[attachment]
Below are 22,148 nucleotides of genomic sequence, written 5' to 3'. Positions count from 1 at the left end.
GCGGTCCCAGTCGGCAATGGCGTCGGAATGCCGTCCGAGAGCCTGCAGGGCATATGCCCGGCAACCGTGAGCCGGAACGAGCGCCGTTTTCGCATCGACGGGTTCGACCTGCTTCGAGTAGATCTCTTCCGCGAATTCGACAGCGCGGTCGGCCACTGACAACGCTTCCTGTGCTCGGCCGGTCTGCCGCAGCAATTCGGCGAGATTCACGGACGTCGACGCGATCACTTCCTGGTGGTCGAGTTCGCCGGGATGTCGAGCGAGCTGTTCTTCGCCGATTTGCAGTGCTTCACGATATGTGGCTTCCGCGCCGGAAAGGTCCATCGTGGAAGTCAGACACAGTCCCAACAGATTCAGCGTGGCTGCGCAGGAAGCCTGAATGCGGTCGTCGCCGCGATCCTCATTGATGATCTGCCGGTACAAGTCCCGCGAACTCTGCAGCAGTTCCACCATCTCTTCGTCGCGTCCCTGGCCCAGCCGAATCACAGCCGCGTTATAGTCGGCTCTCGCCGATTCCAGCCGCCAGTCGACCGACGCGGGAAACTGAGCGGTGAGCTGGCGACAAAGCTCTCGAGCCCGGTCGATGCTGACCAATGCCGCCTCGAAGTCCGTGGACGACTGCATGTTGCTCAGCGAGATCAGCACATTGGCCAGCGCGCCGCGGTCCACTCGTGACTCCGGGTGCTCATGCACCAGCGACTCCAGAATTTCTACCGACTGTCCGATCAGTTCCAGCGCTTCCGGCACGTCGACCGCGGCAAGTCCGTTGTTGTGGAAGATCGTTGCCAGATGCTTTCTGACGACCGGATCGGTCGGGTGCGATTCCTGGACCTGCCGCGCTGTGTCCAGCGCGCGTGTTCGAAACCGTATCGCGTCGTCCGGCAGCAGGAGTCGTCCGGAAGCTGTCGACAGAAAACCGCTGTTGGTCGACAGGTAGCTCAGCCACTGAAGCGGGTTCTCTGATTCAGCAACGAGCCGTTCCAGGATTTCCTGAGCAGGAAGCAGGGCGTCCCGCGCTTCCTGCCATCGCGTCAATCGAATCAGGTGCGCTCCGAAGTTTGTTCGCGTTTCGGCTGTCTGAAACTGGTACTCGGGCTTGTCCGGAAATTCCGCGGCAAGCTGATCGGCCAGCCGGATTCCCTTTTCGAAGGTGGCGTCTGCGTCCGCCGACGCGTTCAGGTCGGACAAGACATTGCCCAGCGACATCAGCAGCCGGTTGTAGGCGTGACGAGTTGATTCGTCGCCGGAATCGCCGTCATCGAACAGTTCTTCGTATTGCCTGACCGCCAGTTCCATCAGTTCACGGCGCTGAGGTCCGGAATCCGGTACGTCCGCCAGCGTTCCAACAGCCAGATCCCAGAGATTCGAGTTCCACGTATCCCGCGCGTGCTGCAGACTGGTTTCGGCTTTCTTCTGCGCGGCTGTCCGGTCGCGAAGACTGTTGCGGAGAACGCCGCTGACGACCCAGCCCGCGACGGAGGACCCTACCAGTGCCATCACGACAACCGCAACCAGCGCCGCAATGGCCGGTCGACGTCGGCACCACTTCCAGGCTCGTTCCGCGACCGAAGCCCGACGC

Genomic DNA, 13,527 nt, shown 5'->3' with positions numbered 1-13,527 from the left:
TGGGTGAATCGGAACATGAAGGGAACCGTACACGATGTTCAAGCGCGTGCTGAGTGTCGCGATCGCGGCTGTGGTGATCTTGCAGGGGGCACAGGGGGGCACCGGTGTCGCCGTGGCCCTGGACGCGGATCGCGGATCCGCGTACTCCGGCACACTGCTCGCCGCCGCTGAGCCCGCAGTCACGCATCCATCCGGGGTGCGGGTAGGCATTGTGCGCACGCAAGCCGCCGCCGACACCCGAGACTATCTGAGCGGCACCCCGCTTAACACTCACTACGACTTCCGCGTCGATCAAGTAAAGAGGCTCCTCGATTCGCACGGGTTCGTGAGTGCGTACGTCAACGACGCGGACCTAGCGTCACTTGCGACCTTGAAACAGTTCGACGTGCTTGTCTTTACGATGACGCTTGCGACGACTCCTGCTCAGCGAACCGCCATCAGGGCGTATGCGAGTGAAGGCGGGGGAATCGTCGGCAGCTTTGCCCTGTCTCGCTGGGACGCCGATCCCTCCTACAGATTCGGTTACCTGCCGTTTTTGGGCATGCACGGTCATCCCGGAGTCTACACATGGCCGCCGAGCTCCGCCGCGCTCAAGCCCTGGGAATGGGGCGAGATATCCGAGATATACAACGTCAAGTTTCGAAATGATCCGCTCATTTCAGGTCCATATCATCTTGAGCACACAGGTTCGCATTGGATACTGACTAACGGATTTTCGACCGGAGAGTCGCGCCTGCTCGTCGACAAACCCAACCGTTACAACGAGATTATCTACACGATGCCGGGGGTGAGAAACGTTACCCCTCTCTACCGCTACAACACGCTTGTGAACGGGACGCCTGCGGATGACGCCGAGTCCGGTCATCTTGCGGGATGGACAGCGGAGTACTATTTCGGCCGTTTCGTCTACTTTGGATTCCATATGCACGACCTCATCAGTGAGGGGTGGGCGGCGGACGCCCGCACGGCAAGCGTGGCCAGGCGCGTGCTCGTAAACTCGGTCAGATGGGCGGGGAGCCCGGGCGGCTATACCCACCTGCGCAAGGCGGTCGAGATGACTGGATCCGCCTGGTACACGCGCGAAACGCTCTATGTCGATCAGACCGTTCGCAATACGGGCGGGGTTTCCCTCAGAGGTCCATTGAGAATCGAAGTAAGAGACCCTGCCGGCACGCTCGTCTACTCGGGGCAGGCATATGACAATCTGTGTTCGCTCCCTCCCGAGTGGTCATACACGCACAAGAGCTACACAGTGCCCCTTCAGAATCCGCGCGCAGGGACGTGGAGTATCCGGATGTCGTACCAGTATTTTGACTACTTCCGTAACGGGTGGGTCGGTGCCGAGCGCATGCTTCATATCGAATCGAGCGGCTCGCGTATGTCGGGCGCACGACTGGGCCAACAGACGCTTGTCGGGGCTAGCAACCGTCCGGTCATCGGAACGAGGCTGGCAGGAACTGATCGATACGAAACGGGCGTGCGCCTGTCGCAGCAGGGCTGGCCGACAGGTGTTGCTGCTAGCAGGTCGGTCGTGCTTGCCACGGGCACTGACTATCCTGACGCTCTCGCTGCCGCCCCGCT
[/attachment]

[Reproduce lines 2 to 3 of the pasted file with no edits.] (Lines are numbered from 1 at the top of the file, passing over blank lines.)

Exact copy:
GCGGTCCCAGTCGGCAATGGCGTCGGAATGCCGTCCGAGAGCCTGCAGGGCATATGCCCGGCAACCGTGAGCCGGAACGAGCGCCGTTTTCGCATCGACGGGTTCGACCTGCTTCGAGTAGATCTCTTCCGCGAATTCGACAGCGCGGTCGGCCACTGACAACGCTTCCTGTGCTCGGCCGGTCTGCCGCAGCAATTCGGCGAGATTCACGGACGTCGACGCGATCACTTCCTGGTGGTCGAGTTCGCCGGGATGTCGAGCGAGCTGTTCTTCGCCGATTTGCAGTGCTTCACGATATGTGGCTTCCGCGCCGGAAAGGTCCATCGTGGAAGTCAGACACAGTCCCAACAGATTCAGCGTGGCTGCGCAGGAAGCCTGAATGCGGTCGTCGCCGCGATCCTCATTGATGATCTGCCGGTACAAGTCCCGCGAACTCTGCAGCAGTTCCACCATCTCTTCGTCGCGTCCCTGGCCCAGCCGAATCACAGCCGCGTTATAGTCGGCTCTCGCCGATTCCAGCCGCCAGTCGACCGACGCGGGAAACTGAGCGGTGAGCTGGCGACAAAGCTCTCGAGCCCGGTCGATGCTGACCAATGCCGCCTCGAAGTCCGTGGACGACTGCATGTTGCTCAGCGAGATCAGCACATTGGCCAGCGCGCCGCGGTCCACTCGTGACTCCGGGTGCTCATGCACCAGCGACTCCAGAATTTCTACCGACTGTCCGATCAGTTCCAGCGCTTCCGGCACGTCGACCGCGGCAAGTCCGTTGTTGTGGAAGATCGTTGCCAGATGCTTTCTGACGACCGGATCGGTCGGGTGCGATTCCTGGACCTGCCGCGCTGTGTCCAGCGCGCGTGTTCGAAACCGTATCGCGTCGTCCGGCAGCAGGAGTCGTCCGGAAGCTGTCGACAGAAAACCGCTGTTGGTCGACAGGTAGCTCAGCCACTGAAGCGGGTTCTCTGATTCAGCAACGAGCCGTTCCAGGATTTCCTGAGCAGGAAGCAGGGCGTCCCGCGCTTCCTGCCATCGCGTCAATCGAATCAGGTGCGCTCCGAAGTTTGTTCGCGTTTCGGCTGTCTGAAACTGGTACTCGGGCTTGTCCGGAAATTCCGCGGCAAGCTGATCGGCCAGCCGGATTCCCTTTTCGAAGGTGGCGTCTGCGTCCGCCGACGCGTTCAGGTCGGACAAGACATTGCCCAGCGACATCAGCAGCCGGTTGTAGGCGTGACGAGTTGATTCGTCGCCGGAATCGCCGTCATCGAACAGTTCTTCGTATTGCCTGACCGCCAGTTCCATCAGTTCACGGCGCTGAGGTCCGGAATCCGGTACGTCCGCCAGCGTTCCAACAGCCAGATCCCAGAGATTCGAGTTCCACGTATCCCGCGCGTGCTGCAGACTGGTTTCGGCTTTCTTCTGCGCGGCTGTCCGGTCGCGAAGACTGTTGCGGAGAACGCCGCTGACGACCCAGCCCGCGACGGAGGACCCTACCAGTGCCATCACGACAACCGCAACCAGCGCCGCAATGGCCGGTCGACGTCGGCACCACTTCCAGGCTCGTTCCGCGACCGAAGCCCGACGC

Genomic DNA, 13,527 nt, shown 5'->3' with positions numbered 1-13,527 from the left: